I’m glad to affirm that when God creates anomalies we should be at peace with that. I seldom tie my shoelaces so I’m good there. However, Doug can’t use this reasoning to say that since God creates anomalies we are therefore sanctioned to create those anomalies by disobeying God’s revealed Word.

Second, it was an oddball situation that resulted in a true anomaly when a King died without having sons and so the regency was passed onto a daughter. It is not an oddball situation that resulted in a true anomaly, in the same way, when in a Republic, God’s people contribute to the creation of the anomaly by disobeying God’s creation order by voting for female magistrates. The first is an anomaly that we can pin on God’s eternal counsels. The second is an anomaly that, while still according to God’s eternal counsels, came about, in part, because of those who violated God’s clear teaching on the created order. It is difficult for me to see how Doug isn’t arguing that we should do evil (voting for a female magistrate) that good (the end of abortion, somehow in some strange way connected to the person of Palin) may come.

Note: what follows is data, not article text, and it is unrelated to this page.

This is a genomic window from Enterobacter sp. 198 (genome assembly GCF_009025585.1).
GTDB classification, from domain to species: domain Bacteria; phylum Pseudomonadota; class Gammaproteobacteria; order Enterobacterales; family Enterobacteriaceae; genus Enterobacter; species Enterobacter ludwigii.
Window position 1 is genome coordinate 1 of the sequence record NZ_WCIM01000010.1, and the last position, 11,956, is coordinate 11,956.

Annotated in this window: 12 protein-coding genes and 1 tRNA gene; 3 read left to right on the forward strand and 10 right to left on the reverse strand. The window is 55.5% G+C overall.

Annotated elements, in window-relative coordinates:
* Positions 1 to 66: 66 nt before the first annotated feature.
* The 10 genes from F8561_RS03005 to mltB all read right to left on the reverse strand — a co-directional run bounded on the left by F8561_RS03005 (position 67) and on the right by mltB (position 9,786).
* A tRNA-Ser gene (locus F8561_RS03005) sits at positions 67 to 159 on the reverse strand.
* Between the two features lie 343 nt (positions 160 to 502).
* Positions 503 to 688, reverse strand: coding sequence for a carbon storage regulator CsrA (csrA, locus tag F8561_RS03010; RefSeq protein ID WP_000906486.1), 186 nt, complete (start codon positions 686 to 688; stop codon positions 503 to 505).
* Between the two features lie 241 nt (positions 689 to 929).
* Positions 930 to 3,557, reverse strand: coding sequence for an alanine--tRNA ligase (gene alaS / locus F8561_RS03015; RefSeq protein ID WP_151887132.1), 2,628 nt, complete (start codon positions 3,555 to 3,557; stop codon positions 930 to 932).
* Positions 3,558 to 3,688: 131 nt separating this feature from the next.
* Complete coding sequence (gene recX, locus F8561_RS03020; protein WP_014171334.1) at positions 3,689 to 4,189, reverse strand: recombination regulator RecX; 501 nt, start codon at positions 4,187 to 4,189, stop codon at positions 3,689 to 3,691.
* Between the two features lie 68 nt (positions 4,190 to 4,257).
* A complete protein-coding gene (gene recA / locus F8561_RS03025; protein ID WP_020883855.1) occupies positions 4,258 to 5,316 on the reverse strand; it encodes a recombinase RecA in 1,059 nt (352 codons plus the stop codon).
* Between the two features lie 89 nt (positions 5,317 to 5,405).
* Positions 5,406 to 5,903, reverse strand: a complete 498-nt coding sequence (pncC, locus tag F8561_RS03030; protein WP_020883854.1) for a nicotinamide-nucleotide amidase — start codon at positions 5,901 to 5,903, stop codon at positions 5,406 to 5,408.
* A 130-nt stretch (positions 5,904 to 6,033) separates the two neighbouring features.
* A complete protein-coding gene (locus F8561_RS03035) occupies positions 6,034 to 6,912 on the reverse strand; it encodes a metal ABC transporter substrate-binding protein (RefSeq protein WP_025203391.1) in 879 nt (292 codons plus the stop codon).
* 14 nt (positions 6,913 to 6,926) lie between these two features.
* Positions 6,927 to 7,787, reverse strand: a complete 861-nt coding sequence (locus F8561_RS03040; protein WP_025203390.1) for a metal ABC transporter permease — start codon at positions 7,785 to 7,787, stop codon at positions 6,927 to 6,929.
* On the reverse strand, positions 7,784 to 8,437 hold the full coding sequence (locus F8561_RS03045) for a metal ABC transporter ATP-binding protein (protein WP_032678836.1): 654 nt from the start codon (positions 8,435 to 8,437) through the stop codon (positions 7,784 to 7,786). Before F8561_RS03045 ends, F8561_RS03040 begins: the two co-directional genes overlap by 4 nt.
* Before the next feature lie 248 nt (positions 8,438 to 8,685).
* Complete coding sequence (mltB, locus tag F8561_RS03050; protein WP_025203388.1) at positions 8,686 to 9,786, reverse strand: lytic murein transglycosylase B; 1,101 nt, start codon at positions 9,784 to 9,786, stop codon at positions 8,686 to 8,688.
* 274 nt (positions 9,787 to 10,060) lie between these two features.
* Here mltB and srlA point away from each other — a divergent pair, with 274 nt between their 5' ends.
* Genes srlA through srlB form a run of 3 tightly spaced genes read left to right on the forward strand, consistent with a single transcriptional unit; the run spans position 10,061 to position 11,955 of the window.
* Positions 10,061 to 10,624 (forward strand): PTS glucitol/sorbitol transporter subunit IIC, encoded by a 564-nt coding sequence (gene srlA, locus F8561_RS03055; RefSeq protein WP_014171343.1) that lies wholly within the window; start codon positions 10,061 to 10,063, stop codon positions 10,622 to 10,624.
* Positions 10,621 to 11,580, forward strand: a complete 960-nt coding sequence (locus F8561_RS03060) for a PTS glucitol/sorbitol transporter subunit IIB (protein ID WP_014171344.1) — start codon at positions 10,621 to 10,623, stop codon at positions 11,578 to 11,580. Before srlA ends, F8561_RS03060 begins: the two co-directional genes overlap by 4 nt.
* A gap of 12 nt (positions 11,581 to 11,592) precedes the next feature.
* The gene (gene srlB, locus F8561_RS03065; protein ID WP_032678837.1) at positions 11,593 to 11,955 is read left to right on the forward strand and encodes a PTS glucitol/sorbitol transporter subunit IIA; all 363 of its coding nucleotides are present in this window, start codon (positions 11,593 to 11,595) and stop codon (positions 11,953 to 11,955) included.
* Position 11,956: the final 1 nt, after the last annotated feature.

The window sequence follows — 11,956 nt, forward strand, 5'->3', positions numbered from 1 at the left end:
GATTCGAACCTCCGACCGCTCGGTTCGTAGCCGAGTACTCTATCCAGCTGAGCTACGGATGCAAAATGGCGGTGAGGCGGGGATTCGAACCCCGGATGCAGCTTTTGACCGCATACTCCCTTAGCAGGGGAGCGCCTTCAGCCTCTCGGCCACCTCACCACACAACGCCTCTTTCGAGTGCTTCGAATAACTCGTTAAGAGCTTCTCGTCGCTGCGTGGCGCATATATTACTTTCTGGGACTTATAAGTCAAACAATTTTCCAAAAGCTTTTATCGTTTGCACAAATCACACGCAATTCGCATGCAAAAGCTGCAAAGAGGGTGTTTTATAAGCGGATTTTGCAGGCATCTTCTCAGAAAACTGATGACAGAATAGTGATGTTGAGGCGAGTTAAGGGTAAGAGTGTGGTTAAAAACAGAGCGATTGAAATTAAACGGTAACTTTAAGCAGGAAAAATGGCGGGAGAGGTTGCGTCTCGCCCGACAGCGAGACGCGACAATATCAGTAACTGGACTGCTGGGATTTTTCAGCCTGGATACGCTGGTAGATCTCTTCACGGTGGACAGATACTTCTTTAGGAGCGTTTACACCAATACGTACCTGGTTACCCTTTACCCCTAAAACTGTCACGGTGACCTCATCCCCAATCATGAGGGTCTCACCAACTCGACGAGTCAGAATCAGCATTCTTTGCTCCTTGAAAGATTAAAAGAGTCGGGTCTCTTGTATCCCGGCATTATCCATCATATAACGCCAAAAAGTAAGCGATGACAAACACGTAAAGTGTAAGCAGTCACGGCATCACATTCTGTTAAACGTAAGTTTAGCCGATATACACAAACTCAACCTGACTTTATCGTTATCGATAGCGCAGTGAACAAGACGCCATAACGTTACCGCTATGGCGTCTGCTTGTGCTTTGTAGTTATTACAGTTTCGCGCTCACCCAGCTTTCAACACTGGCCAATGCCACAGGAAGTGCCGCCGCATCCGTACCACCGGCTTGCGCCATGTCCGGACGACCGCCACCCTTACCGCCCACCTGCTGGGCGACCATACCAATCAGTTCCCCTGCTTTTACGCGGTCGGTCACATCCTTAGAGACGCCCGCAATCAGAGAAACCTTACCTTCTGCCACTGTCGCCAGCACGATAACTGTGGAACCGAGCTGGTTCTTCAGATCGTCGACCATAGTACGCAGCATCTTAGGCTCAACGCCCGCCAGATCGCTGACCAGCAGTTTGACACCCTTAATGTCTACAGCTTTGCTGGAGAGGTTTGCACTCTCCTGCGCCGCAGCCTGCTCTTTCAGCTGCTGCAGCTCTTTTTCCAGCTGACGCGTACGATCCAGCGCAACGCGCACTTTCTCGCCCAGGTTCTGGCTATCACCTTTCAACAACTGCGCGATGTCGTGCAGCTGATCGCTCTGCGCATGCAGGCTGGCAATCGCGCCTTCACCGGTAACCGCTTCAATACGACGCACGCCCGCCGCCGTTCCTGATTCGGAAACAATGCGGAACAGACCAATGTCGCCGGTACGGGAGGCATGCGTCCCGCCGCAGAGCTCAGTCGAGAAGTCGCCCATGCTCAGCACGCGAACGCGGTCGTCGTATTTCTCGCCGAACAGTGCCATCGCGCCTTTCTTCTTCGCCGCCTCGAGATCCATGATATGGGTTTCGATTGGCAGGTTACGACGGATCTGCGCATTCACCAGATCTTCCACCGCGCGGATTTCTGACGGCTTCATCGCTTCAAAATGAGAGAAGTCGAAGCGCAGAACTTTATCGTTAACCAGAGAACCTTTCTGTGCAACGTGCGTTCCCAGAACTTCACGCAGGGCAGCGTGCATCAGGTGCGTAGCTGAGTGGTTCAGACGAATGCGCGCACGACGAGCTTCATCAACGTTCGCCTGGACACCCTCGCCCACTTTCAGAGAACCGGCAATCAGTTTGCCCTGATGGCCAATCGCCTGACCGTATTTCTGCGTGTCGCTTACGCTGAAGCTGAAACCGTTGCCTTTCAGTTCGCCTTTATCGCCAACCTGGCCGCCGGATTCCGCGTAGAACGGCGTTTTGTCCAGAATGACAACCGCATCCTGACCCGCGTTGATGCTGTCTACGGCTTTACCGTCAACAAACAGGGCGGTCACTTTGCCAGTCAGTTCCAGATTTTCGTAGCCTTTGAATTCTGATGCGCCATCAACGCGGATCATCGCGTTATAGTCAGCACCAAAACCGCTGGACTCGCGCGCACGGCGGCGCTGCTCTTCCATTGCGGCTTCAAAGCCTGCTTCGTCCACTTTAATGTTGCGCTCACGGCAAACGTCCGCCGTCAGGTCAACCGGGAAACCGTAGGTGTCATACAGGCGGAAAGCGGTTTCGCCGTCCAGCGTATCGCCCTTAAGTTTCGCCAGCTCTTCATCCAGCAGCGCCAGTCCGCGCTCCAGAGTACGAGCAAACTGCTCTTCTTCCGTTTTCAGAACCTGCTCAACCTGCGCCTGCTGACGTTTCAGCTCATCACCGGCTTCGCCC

And this brings us to that poor warrior Barak, just one of many giants of the faith who ran afoul of modern sentimental pieties. The Bible describes as righteous a number of men and women who are dismissed by us in the most cavalier way — Jacob is the premier example, but this also applies to Tamar, and Jepthah, and Barak. And in the one place where Barak missteps, it is not because he was subservient to a woman. His problem was that he refused to do what a woman required of him — just like some people on the Internet stoutly insist they would also do. But even so, the Bible describes him as a man of faith (Heb. 11:32), and not as some kind of pencil neck.

We need to be more precise here then Doug is, since Doug’s imprecision leads to wrong impressions. To be precise, Barak’s failure was that he refused to do what the Lord God commanded him as communicated through a prophetess. If he had obeyed God, he would have been being subservient to God and not to a woman, who was a only a mouthpiece of God.

Next, we have to keep reminding ourselves that the time frame of Barak and Deborah in Judges is a time-frame that creates oddball situations which in turn leads to all kinds of anomalies. This is a time where the children of Israel were doing evil in the sight of the Lord. Because that is true it is very precarious for us to try and take what is going on in Judges 4 and make it prescriptive.